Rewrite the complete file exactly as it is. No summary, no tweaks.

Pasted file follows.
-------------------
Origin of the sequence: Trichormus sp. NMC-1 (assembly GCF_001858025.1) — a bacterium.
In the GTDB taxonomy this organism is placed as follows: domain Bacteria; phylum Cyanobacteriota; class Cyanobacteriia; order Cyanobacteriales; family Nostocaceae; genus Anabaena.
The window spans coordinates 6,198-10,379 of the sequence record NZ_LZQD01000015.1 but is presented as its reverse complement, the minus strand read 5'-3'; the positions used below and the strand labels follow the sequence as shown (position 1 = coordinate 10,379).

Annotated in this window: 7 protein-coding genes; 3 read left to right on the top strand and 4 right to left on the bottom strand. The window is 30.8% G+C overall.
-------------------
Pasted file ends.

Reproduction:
Origin of the sequence: Trichormus sp. NMC-1 (assembly GCF_001858025.1) — a bacterium.
In the GTDB taxonomy this organism is placed as follows: domain Bacteria; phylum Cyanobacteriota; class Cyanobacteriia; order Cyanobacteriales; family Nostocaceae; genus Anabaena.
The window spans coordinates 6,198-10,379 of the sequence record NZ_LZQD01000015.1 but is presented as its reverse complement, the minus strand read 5'-3'; the positions used below and the strand labels follow the sequence as shown (position 1 = coordinate 10,379).

Annotated in this window: 7 protein-coding genes; 3 read left to right on the top strand and 4 right to left on the bottom strand. The window is 30.8% G+C overall.